Safinaz was one of them. She called us from the sea in September 2015 and stayed in touch after she had survived the crossing into Greece, so that we could follow her movements throughout Europe, via the Balkan Route, and eventually into Germany, where we met her in 2017.
She was part of the migratory movements of 2015 that would lead to a historic, if temporary, collapse of the EU border regime. Those survivors of sea crossings marched on through the Balkans and there we saw women in the front rows, not only due to the tactical rationale that security forces may feel greater restraint to use violence against them, but also simply because they were strong and courageous, and willing to face-off European borderguards who stood in their paths.
It is time to listen to the voices and stories of migrant women, who are always underrepresented and overlooked. We continue to voice our solidarity with them, with those unable to escape, those on the move, and those who, after arrival, still face extreme forms of violence, such as the over 100 women at the Yarl’s Wood detention centre in the UK who have gone on hunger-strike, calling for dignified treatment and the end of detention.
DEVELOPMENTS IN THE CENTRAL MEDITERRANEAN SEA
We met Viviane in Tunis at the Alarm Phone conference ‘Mediterranean Migration Movements: Realities and Challenges’ that took place in September 2017. Viviane came from the Ivory Coast to Tunisia through some professional agents who sent her and other women into the households of wealthy people where they faced not ‘only’ exploitative working conditions but where they were also mistreated and sexually abused. Their wages were often withheld, and as ‘illegals’ in Tunis they could rarely fight openly for their rights. Often, their agents would keep their passports, so that they could not even return to their countries of origin. Many were confined in the houses where they worked and when they escaped, some sought to reach Europe via Libya. In Libya, many were sexually abused, mistreated, and raped, and even when they succeeded to get onto a boat, they were often intercepted and returned to Libya or Tunisia, where they would be kept in prisons.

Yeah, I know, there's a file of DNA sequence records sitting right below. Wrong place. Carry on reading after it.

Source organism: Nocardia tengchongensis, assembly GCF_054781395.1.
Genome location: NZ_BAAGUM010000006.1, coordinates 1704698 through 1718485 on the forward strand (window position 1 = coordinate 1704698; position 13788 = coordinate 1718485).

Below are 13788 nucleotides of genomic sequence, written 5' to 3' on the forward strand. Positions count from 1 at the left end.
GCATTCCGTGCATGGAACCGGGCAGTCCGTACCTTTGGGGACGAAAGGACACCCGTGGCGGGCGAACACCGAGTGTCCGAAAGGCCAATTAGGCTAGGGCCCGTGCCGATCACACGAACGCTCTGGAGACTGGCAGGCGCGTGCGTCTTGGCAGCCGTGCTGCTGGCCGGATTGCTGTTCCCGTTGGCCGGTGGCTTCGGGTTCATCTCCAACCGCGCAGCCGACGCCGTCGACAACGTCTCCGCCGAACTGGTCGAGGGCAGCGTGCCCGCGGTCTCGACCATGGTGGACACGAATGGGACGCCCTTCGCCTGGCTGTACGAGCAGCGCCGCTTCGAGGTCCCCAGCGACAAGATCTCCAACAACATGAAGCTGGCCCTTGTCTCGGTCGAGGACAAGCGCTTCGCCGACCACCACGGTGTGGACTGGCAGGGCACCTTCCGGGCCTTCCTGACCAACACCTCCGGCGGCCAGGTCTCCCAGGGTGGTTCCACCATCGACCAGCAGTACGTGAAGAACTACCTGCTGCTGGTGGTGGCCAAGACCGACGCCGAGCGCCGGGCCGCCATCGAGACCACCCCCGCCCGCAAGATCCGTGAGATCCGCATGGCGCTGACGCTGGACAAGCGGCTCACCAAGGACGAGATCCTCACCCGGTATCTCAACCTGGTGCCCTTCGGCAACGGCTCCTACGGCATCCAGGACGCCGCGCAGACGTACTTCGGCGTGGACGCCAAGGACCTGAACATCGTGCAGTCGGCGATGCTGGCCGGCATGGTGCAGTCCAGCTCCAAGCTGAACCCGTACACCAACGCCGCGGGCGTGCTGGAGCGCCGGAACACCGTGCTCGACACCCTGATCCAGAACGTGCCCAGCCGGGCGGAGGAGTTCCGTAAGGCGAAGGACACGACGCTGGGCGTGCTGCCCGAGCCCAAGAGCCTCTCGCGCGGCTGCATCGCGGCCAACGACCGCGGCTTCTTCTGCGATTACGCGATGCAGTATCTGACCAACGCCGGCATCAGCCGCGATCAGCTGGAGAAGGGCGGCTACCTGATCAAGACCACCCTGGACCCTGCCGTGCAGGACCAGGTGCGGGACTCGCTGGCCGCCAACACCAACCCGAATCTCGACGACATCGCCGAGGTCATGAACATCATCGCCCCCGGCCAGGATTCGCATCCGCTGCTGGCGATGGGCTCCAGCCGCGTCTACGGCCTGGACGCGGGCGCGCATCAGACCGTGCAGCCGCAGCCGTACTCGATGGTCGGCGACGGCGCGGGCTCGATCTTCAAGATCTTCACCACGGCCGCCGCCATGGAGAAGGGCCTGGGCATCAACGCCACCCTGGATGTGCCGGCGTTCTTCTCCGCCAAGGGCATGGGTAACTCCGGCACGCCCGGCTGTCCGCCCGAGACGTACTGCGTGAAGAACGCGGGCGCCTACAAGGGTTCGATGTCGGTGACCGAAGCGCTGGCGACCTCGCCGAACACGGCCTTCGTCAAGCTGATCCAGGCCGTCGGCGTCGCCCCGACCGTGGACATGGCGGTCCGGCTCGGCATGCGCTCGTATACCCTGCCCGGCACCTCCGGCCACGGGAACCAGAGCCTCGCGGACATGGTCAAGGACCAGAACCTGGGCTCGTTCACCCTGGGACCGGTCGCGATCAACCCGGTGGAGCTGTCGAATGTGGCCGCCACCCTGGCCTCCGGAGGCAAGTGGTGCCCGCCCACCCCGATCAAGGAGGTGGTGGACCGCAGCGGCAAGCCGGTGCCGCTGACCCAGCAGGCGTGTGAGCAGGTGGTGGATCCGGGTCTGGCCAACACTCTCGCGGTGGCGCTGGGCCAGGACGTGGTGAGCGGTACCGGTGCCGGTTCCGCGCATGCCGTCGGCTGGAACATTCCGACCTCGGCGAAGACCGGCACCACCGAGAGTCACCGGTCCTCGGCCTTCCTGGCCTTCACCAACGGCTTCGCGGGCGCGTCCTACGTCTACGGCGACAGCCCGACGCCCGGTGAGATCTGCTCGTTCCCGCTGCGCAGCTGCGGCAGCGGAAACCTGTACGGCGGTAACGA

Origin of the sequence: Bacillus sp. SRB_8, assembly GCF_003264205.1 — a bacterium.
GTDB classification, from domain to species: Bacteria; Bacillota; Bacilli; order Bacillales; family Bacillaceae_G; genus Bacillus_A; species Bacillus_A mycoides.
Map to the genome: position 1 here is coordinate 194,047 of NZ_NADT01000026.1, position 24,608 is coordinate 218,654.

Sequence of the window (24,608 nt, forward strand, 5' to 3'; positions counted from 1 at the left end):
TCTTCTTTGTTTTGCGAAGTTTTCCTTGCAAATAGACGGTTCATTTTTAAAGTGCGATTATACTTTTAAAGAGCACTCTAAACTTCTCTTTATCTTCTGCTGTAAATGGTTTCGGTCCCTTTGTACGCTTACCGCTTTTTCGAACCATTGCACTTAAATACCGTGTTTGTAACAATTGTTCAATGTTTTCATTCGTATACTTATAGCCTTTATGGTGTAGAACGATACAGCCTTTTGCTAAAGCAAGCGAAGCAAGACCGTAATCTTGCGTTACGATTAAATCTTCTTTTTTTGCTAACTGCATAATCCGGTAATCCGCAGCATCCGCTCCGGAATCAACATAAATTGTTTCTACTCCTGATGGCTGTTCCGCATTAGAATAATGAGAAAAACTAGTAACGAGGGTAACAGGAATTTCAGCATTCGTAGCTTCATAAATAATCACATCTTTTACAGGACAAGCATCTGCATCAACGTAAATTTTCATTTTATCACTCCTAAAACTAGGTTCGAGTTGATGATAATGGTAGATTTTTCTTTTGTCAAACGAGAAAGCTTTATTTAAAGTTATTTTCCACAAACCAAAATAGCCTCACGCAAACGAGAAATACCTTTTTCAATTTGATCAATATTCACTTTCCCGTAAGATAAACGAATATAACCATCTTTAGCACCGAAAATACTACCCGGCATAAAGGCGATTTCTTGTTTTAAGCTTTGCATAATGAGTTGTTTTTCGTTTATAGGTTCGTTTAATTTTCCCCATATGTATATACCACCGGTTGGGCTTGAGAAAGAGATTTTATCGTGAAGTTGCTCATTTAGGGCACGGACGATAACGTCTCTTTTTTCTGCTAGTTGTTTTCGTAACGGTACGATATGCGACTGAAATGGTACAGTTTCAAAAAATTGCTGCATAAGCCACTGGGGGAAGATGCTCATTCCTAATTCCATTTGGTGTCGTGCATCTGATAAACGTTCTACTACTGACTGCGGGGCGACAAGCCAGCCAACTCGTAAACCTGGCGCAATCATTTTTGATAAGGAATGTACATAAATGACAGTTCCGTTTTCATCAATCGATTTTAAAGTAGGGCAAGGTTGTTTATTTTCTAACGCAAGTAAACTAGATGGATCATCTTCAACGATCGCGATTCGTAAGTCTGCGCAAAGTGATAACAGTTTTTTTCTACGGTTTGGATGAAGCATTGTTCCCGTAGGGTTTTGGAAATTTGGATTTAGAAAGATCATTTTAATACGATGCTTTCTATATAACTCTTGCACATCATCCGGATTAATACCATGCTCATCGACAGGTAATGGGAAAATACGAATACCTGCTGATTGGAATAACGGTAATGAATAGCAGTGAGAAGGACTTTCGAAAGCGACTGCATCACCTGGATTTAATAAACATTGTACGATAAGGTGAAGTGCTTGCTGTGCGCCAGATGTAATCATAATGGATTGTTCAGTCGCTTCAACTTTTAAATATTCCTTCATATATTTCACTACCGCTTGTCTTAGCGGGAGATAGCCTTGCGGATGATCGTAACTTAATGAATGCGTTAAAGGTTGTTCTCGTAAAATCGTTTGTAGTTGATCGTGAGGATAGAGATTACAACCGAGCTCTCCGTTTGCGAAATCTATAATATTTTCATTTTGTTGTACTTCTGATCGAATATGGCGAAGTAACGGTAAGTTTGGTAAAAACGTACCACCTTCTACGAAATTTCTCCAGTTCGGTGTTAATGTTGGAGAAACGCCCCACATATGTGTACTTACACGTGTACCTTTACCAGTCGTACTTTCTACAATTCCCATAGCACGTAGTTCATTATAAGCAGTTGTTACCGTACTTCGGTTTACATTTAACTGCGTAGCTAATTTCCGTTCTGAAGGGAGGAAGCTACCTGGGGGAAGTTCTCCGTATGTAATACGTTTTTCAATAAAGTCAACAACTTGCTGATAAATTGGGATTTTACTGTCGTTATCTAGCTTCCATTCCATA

Viviane was able to escape from her employer in Tunisia. She is trained in public health and she now supports other women who have had similar experiences, giving advice and care. Because of her engagement, she faces threats from those who make money off the exploitation of women. She lives in Tunisia and has claimed asylum with the UNHCR, which was rejected, and she is thinking about going back to the Ivory Coast. Due to her insecure (legal) situation, we cannot print her full name. At our conference in September last year, Viviane told her story in front of a large audience. She showed paintings that she had made together with her brother Nali and they agreed to have them published in this report, with their description of the images. We want to thank her for that and wish her a lot of strength to continue with her struggle.
The painting shows a young woman who is shackled with a chain of gold. She emerges from the ground and is dressed in rags. She is gagged, her eyes are anxious and full of tears. The sky in the background is threatening. This image describes bondage and the misuse of power, exerted onto victims who are oppressed by poverty.
The painting shows hands carrying a broken chain before a blue sky in the background. The broken chain symbolizes escape from bondage. However long it took, liberation is here – it is the cry of the heart to rescue the human dignity that remains after capture in conditions of modern day slavery.
The image shows an eye in which people cry for help. The eye is a sensitive organ, and when it hurts, it tears. The tears are waves, that wash the corpses ashore. The tears represent the pain of the one who sees how the souls of those migrating to Europe drown.
The image shows black hands that reach out of the sea. In the background there is the horizon and a bleak sky. The hands call out for help. Their lives get lost, and with them the immensity of problems, and nobody cares for the horrors that are experienced by those migrating clandestinely. The horizon is the witness of such dangerous endeavor, where many get lost on the torturous journey, which, for many, means no return.